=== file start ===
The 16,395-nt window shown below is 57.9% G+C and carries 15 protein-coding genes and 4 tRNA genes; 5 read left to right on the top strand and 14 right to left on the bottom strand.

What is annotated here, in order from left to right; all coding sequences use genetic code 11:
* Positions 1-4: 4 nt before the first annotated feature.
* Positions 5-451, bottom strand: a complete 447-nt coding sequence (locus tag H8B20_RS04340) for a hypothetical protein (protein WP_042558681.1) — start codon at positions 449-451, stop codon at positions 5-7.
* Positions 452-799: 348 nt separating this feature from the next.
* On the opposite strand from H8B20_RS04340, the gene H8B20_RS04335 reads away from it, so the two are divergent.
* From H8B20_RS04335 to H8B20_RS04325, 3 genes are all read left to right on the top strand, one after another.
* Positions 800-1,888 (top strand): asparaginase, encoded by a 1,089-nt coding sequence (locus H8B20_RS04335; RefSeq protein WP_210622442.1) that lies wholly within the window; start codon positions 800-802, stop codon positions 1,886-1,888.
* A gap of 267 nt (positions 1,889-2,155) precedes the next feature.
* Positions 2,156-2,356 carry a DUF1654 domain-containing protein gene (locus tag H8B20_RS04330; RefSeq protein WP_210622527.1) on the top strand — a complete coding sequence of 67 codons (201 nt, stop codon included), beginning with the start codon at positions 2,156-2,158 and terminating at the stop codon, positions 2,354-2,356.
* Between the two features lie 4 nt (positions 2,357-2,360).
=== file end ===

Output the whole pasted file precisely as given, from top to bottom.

The 16,395-nt window shown below is 57.9% G+C and carries 15 protein-coding genes and 4 tRNA genes; 5 read left to right on the top strand and 14 right to left on the bottom strand.

What is annotated here, in order from left to right; all coding sequences use genetic code 11:
* Positions 1-4: 4 nt before the first annotated feature.
* Positions 5-451, bottom strand: a complete 447-nt coding sequence (locus tag H8B20_RS04340) for a hypothetical protein (protein WP_042558681.1) — start codon at positions 449-451, stop codon at positions 5-7.
* Positions 452-799: 348 nt separating this feature from the next.
* On the opposite strand from H8B20_RS04340, the gene H8B20_RS04335 reads away from it, so the two are divergent.
* From H8B20_RS04335 to H8B20_RS04325, 3 genes are all read left to right on the top strand, one after another.
* Positions 800-1,888 (top strand): asparaginase, encoded by a 1,089-nt coding sequence (locus H8B20_RS04335; RefSeq protein WP_210622442.1) that lies wholly within the window; start codon positions 800-802, stop codon positions 1,886-1,888.
* A gap of 267 nt (positions 1,889-2,155) precedes the next feature.
* Positions 2,156-2,356 carry a DUF1654 domain-containing protein gene (locus tag H8B20_RS04330; RefSeq protein WP_210622527.1) on the top strand — a complete coding sequence of 67 codons (201 nt, stop codon included), beginning with the start codon at positions 2,156-2,158 and terminating at the stop codon, positions 2,354-2,356.
* Between the two features lie 4 nt (positions 2,357-2,360).